You’d expect someone like Brooklyn-born comedian Simeon Goodson to be straight up freaking out right about now. Depending on who you are, an impending move to Abu Dhabi could strike you as utterly terrifying or worthy of giddy anticipation. The dazzling, conservative Vegas of the Middle East is a polarizing place to say the least. But somehow Simeon’s experiencing these two extremes and managing still to take things as they come. While the United Arab Emirates is hardly the dream home for a guy who enjoys swigging glasses of Hennessy (“OD ice”) and belting out karaoke renditions of “Trap Queen,” Sim sees his impending move there less like a stint in purgatory and more an enjoyable challenge and the chance to be a transplant for once in his life.
B + B Q + A
Kids celebrated its anniversary at BAM last month, but it was actually 20 years ago today that it hit the big screen at Angelika Film Center. So it makes sense that on July 16, director Larry Clark and his star Leo Fitzpatrick reconvened at Angelika for another anniversary screening of Clark’s personal 35-mm print. This time, they were accompanied not by Chloe and Rosario, but by Hamilton Harris (you’ll remember him as the guy who taught everyone in Washington Square Park how to roll a blunt), who premiered a sizzle reel for his in-the-works documentary about the kids of Kids.
Who likes a Potty Mouth? That’s not just a line your mom says before grabbing the soap: it’s the name of one of the much buzzed about bands performing at Gigawatts Festival this Saturday. We rang up Abby Weems and Ally Einbinder to learn more about the punk-pop trio’s upcoming show and to find out if they’re ready to spring the follow-up to their well received last album, Hell Bent, released in 2013 by North Brooklyn’s own Old Flame Records. They were tight-lipped (rather than potty-mouthed) about that, but we did talk about their band crushes, translating life into lyrics, and mansplaining. Yes, they know how much that pedal costs and, yes, they know how to use it.
Multidisciplinary artist Rachel Mason’s album turned surreal rock-opera film The Lives of Hamilton Fish owes its life to coincidence. In January 1936, two men from upstate New York named Hamilton Fish — one a sadistic serial killer, the other a minor statesman — died a day apart. Decades later, while volunteering as an art teacher at Sing Sing Correctional Facility (where killer Fish was executed), Mason discovered their side-by-side obituaries in a newspaper clipping that would spark her self-admitted “obsession” with the Fish men.
Walk down Morgan Avenue, past Owen Dippie’s recent mural of Renaissance artists sporting Mutant Ninja Turtle masks, and you’ll get to ASVP’s latest, “Triple Crown.” The black-and-white painting on the side of Sugarlift gallery shows three horses, all clean lines and free-flowing manes. “It’s derived from a larger theme that we’ve incorporated into some of our recent work,” a member of the anonymous duo told us. “The concept of finding wildness.”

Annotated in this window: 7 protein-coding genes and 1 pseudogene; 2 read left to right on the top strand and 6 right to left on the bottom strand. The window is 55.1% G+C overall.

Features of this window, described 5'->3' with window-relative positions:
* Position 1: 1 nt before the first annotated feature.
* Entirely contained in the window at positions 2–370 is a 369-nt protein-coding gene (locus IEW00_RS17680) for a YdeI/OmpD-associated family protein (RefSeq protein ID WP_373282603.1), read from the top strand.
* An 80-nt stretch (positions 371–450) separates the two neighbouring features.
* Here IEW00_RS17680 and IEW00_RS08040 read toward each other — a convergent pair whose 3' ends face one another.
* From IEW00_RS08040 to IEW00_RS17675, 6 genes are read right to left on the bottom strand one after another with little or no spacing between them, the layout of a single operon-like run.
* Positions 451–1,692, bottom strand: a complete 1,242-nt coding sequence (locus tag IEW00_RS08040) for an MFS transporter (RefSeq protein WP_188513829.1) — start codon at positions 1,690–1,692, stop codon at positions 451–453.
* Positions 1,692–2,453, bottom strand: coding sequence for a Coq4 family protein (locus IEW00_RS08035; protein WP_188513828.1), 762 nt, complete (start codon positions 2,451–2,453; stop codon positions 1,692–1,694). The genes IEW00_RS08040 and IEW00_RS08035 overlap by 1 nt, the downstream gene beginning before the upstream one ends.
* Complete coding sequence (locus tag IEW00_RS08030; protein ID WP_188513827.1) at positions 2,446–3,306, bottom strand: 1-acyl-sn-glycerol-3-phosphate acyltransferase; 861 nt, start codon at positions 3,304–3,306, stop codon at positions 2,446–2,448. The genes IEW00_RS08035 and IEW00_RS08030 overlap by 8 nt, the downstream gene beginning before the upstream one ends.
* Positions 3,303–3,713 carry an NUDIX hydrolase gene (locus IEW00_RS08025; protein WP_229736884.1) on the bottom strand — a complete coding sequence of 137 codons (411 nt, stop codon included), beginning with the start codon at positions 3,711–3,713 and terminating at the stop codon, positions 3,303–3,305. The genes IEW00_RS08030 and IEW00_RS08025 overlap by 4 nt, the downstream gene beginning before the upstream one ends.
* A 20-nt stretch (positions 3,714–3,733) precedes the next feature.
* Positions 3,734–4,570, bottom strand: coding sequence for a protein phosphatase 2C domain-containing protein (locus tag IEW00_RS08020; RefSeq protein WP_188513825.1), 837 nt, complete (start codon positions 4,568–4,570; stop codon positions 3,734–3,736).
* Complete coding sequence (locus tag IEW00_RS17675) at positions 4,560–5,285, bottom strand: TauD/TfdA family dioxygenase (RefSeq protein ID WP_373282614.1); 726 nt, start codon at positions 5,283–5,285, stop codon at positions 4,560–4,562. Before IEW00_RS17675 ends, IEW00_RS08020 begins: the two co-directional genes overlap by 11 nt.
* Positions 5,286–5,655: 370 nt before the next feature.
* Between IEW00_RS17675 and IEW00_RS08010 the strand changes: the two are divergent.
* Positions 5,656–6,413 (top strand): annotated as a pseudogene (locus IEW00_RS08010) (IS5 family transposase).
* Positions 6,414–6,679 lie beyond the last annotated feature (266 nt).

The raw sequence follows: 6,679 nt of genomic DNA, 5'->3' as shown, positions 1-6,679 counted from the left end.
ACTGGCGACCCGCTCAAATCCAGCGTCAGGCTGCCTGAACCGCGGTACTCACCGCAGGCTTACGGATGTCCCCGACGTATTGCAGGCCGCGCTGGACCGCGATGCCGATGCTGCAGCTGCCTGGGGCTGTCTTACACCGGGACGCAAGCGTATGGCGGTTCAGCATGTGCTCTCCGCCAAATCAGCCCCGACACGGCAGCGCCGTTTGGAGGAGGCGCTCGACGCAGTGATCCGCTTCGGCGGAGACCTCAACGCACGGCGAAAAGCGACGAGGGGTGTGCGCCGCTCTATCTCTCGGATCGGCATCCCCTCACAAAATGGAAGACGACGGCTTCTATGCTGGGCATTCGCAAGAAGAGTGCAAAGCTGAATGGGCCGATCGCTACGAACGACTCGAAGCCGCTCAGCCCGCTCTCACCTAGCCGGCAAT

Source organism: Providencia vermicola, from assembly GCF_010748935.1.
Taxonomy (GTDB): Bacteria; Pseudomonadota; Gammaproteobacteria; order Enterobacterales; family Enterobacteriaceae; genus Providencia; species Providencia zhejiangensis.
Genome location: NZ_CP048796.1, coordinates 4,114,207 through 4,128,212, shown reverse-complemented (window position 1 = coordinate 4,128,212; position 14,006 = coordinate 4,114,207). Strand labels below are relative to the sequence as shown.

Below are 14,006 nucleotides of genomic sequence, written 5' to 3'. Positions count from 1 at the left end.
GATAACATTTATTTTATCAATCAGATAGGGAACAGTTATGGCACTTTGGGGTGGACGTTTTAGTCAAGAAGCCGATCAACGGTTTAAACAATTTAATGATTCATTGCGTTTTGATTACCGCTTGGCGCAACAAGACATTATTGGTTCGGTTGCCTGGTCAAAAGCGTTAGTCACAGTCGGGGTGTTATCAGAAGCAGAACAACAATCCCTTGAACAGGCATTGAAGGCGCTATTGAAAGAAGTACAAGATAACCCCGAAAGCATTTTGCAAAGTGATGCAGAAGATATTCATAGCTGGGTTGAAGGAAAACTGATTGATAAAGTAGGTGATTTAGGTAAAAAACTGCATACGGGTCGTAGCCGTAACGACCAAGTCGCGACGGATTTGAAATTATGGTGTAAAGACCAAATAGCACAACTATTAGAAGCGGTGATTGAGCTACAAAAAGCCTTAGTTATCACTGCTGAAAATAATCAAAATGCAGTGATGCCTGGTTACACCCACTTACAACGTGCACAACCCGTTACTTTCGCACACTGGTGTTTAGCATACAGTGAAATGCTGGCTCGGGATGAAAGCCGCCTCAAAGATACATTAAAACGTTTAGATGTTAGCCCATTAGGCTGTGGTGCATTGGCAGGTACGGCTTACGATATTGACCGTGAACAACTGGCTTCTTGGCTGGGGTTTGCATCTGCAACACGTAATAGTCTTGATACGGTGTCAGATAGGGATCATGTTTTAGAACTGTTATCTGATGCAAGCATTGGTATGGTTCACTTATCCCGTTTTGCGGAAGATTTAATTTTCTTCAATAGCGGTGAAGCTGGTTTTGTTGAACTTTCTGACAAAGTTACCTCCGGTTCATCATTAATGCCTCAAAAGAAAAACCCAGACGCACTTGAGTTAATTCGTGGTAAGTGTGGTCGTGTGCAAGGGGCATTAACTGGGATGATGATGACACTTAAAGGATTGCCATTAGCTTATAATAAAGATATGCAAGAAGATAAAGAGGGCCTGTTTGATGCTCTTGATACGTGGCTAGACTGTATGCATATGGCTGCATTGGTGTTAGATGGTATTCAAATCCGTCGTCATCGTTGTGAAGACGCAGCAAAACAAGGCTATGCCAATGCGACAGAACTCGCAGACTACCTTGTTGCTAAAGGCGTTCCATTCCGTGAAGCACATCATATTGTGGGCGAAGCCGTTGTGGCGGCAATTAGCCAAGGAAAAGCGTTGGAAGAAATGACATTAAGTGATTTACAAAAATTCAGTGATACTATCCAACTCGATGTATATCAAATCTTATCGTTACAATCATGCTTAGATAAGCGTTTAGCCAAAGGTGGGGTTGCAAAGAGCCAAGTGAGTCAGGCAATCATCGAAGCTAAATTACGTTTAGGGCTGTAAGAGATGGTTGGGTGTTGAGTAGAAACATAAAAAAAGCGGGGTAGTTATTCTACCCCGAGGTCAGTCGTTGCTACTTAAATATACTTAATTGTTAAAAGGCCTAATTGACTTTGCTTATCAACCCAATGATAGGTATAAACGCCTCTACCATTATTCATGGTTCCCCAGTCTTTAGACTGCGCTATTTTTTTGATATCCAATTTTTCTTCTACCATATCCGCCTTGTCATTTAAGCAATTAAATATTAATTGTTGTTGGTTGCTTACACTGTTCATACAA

You’ve probably seen Damien Lemon on MTV 2’s Guy Code, or as the cabbie in one of those Spiderman movies or on Comedy Central’s The Half Hour. This month you can find him doing stand-up at The Stand. Lemon first walked onto the stage in 2005, when he performed at Sal’s Comedy Hole, and since then he’s been dishing out laid-back advice and commentary on race, sex and, yes, Uber drivers. Lemon, who also co-hosts a podcast called #InTheConversation and co-anchors MTV 2’s Not Exactly News gave us insight into the comedians he most looks up to, the “two different Brooklyns,” and how he transforms “fucked up” shit into jokes that hit.
Over the millennia much attention has been paid to the concept of love (a second hand emotion? a stink?), while hate tends to sit, brooding in the corner. Apparently, the line between the two is thin. A wise master once noted, “Fear leads to anger. Anger leads to hate. Hate leads to suffering.” Beyond this advice for mastering your emotions (and the force), is a call for empathy. Of course, how can one forget the more fatalist flipside: “haters gonna hate.”
Once upon a time there were things called subcultures, that managed to thrive despite promotion through “social channels” or sponsorships from energy drinks. Since 1980, 156 Rivington Street has been a subculture enclave for activists, artists, counter culturists, and assorted noisemakers, providing a non-profit space to exchange ideas and physically interact. It’s not secret that the hardcore punk scene was once a magnet for such individuals, so when the storied matinee shows at CBGB became too violent in the late-’80s, punk turned off the Bowery to Rivington Street to ABC No Rio.
In a matter of a few years, Jon Fine, formerly of the band Bitch Magnet, went from an indie rock lifer cavorting from Williamsburg warehouse party to coke-soaked dive bar and barely making enough to make rock bottom rent on his train-side apartment to contributing on air to CNBC and writing columns for BusinessWeek. Clearly, those were different days– that same Williamsburg apartment would cost a small fortune to rent now and Fine suffers from permanent hearing loss, though he’s happily married and is the author of a new book Your Band Sucks. Fine’s memoir traces his rise to indie fame as the guitar player for Bitch Magnet to ultimately, what he calls, “the failed revolution.”